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A cryptocurrency start-up took out a full page ad in the Wall Street Journal to troll Jamie Dimon's views on bitcoin

  • Cryptocurrency start-up Eidoo took a full page ad out in the Wall Street Journal taking a dig a JPMorgan CEO Jamie Dimon
  • Dimon called bitcoin a "fraud" and said he would fire employees who traded it
  • Eidoo is a wallet that allows users to store their ethereum

A cryptocurrency start-up has taken out a full-page ad in the Wall Street Journal to take a dig at JPMorgan Chase CEO Jamie Dimon, who recently called bitcoin a "fraud".

Switzerland-based start-up Eidoo launched Wednesday and bills itself as a digital wallet for people to hold ethereum, the second-largest cryptocurrency by market cap. It has plans to launch a debit card to spend both ethereum and bitcoin as well as an exchange to trade both.

The WSJ ad, which is a clear public relations stunt as the company launches, reads: "Maybe Jamie will fire you. But, you'll be free to trade in the crypto-world."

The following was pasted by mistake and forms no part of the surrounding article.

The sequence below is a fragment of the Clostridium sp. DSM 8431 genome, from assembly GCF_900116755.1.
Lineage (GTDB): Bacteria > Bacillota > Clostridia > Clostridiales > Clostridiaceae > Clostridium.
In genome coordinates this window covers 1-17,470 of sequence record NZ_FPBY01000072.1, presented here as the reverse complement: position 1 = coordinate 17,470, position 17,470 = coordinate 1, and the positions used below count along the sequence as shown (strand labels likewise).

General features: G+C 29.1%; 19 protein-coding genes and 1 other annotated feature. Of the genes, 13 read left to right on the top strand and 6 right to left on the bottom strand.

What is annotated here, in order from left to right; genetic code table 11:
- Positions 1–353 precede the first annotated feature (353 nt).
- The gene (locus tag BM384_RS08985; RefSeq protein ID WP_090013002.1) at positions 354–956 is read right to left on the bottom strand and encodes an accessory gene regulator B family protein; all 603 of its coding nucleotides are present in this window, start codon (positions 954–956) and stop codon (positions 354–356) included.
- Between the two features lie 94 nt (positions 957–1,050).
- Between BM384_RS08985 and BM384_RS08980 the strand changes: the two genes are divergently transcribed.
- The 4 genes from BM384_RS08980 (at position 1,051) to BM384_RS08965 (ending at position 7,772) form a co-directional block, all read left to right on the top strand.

Eidoo is taking aim at Dimon's comments on bitcoin in which he called it a "fraud" and said that he'd "fire in a second" any JPMorgan trader who was trading bitcoin because "it's against our rules and they are stupid."

The start-ups stunt likely did not come cheap. A full page ad in the WSJ costs near $250,000, according to the newspaper.

But it's a way for the company to try and cut through the noise currently in the cryptocurrency world.

Bitcoin and other cryptocurrencies like ethereum have seen huge rallies this year, thanks to rising interest from institutional investors, and some favorable regulation in countries like Japan.

But the crypto world has received a lot of criticism too. While Dimon hit out against bitcoin, others have taken aim at initial coin offerings (ICOs), which is a way for start-ups to raise money through cryptocurrencies. Wikipedia founder Jimmy Wales told CNBC in a recent interview that ICOs are an "absolute scam."

Still, there are a lot of people talking up the potential of bitcoin. In an interview with CNBC on Tuesday, former hedge fund manager Michael Novogratz told CNBC he can see bitcoin heading over $10,000 in six to 10 months.